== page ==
Skepticism remains among institutional investors over the value added by incorporating environmental, social and governance principles into investment, finds two surveys on the topic.
RBC Global Asset Management's second survey, conducted in July and August of 434 institutional asset owners and consultants in the U.S., Canada and European Union, found skepticism is prevalent among investors in the U.S. Among U.S. respondents, 49% said they incorporate ESG into their investments, vs. 85% of EU-based respondents and 73% of Canadian respondents.
Half of U.S. investors do not think taking an ESG approach to investment mitigates risk, while 23% are not sure. On the flip side, 77% of Europe-based investors and 68% of Canadian investors think ESG mitigates risk.
U.S. investors are also unconvinced that ESG adds value. Only 17% said they see ESG as a source of alpha, compared with 22% in Canada and 51% in Europe. ESG investments are expected to perform better than non-ESG investments by 40% of European investors and 24% of Canadian investors vs. just 5% of U.S. investors.
The survey report, "Responsible Investing: The Evolution of Ownership," also found that 67% of global respondents use ESG principles as part of their investment approach. Gender diversity was highlighted as important for corporate boards by 71% of U.S., 80% of Canadian and 68% of European investors. However, the survey found a split in the preferred method of disclosure on the topic of gender diversity. European investors prefer a government regulatory requirement for disclosure; U.S.-based investors prefer that market forces drive disclosure rather than regulation; while Canadian investor preference is split between shareholder initiatives and market forces to encourage disclosure on gender diversity within corporate boards.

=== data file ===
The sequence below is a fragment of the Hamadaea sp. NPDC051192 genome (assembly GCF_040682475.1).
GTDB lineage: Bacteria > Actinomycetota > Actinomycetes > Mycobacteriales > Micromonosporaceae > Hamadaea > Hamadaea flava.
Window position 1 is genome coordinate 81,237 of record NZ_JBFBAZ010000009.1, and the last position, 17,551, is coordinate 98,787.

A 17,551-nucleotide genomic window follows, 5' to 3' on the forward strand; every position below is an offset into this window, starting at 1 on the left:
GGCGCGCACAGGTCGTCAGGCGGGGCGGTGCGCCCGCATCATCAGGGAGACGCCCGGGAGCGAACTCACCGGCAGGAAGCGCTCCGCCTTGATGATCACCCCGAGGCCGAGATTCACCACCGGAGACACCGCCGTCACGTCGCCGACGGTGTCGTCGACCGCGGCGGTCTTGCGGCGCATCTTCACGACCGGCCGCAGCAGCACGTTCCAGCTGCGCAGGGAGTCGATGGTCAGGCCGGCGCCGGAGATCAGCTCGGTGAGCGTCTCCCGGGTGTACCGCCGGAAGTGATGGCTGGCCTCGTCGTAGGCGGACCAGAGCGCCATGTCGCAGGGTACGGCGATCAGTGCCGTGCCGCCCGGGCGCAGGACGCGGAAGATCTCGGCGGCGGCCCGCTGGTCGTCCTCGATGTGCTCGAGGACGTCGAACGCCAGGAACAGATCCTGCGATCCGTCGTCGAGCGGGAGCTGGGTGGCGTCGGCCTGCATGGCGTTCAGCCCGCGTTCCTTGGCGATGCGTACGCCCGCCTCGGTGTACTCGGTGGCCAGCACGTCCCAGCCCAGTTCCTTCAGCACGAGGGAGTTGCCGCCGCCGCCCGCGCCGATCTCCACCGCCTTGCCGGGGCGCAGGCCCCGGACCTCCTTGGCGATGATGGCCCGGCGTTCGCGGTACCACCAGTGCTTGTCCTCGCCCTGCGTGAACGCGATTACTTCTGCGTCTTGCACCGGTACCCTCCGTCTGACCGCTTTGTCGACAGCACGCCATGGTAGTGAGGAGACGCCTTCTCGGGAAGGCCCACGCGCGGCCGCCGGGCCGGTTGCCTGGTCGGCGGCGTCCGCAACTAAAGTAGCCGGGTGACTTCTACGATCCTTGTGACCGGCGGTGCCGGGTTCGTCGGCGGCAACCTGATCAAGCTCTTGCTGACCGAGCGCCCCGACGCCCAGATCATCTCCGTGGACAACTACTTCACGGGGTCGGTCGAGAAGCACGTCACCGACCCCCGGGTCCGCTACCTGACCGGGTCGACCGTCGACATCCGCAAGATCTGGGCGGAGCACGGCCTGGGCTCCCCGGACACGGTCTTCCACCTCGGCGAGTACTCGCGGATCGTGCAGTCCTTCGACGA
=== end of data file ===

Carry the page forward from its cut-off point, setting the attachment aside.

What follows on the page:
A separate paper by Hermes Investment Management, "Responsible Investing & the Persistent Myth of Investor Sacrifice," found that 48% of respondents believe companies that focus on ESG issues produce better long-term returns.
The survey, of 104 institutional investors, showed a drop in confidence in the role ESG plays in company performance, falling from 56% in the 2016 survey.
However, 86% of investors also believe money managers should price in corporate governance risks as a core part of their investment analysis.
"It's clear from this year's (survey) many institutional investors still view ESG as a tick-box exercise to keep risk managers happy rather than part and parcel of building a better future for retirees," said Saker Nusseibeh, CEO at Hermes, in a statement accompanying the survey report. "The link between ESG considerations and financial value creation needs to be more clearly recognized."
The survey also found that 33% of respondents do not believe significant ESG risks with financial implications justify rejecting an otherwise attractive investment — a figure that Mr. Nusseibeh said was "surprisingly high. There is a diminishing pool of buyers for companies with poor ESG records — 57% of pension funds believe the number of investment opportunities rejected on ESG grounds will increase. This should give those who believe that ESG criteria can stand independent from financial returns pause for thought."
The survey was conducted in June and July among U.K., European and Asia-Pacific institutional investors.